Cammie King

By Vallance, Tom | The Independent (London, England), October 7, 2010 | Go to article overview
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Cammie King


Vallance, Tom, The Independent (London, England)


Actress who played Bonnie Blue in 'Gone with the Wind'

Cammie King appeared in only one motion picture, but it is one that is still (taking account of inflation) considered the most successful film ever made: Gone with the Wind (1939). King played Bonnie Blue, the daughter of Scarlett O'Hara (Vivien Leigh) and Rhett Butler (Clark Gable), who meets an untimely end when her horse throws her at a jump. She contributed to one more film - providing the voice of the young doe Faline in the Disney film Bambi (1942) - but it is as Bonnie Blue that she achieved lasting fame. "I peaked in show business at the age of five," she said. "Imagine being in two classics and never doing another thing after that."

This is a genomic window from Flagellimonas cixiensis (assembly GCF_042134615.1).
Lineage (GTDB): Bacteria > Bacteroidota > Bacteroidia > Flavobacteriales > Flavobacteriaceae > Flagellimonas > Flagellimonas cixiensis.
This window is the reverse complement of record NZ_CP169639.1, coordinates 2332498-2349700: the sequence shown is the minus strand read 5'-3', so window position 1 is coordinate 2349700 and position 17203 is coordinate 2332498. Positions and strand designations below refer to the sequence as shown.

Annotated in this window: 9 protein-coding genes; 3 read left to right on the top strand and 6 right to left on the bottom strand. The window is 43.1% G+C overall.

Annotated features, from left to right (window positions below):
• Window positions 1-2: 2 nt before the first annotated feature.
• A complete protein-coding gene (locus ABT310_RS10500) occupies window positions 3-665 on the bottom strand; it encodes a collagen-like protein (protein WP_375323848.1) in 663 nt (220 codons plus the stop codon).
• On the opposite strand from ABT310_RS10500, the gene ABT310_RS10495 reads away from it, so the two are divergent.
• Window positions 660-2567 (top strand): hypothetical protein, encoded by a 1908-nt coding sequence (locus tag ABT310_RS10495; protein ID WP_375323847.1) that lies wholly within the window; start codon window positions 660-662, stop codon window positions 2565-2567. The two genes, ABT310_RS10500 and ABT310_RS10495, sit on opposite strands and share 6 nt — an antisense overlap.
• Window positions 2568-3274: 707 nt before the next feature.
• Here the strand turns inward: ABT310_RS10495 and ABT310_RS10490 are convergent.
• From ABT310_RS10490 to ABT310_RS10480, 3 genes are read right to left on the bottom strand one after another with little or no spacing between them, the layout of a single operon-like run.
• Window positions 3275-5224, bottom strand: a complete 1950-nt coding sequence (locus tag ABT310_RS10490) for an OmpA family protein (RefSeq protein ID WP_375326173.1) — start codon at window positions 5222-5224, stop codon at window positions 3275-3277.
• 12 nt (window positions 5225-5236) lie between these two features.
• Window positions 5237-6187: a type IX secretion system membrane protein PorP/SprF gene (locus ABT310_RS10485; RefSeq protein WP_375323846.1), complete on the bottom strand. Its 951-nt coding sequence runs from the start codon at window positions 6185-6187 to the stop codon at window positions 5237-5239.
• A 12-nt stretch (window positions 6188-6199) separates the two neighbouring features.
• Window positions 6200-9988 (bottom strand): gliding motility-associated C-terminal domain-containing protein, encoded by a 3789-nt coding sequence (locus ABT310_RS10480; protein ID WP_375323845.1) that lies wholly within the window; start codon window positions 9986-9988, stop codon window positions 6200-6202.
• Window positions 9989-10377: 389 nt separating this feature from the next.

Born Eleanore Cammack King in Los Angeles in 1934, she was the stepdaughter of Herbert Kalmus, head of the Technicolor corporation. Her older sister had been cast as Bonnie, but production took so long that by the time the shooting of her scenes was to start, she looked too old, and she suggested four-year-old Eleanore (already nicknamed Cammie), who was tested and immediately casted. With a cherubic face and bright blue eyes, she filled the role of the child who is initially to be called Eugenia Victoria, but when she is a week old her father admires her blue eyes, prompting Scarlett's cousin Melanie (Olivia de Havilland) to comment, "as blue as the bonnie blue flag".

King recalled Clark Gable as "warm and friendly", adding, "when he kissed me, his moustache tickled. I'd tell that to my mother's friends and they'd swoon." In the film, Rhett dotes on Bonnie and takes her to London, where he promises her the sight of London Bridge. "Will it be falling down?" she asks, but she quickly becomes homesick and anxious to see her mother, the wilful Scarlett.

Later she displays similar wilfulness when she asks her parents to watch her prowess at jumping with her pony and, despite Rhett's warning that she is being too daring, goes ahead. "Just like Pa", says Scarlett, suddenly chilled as she recalls her father's death in a riding fall.

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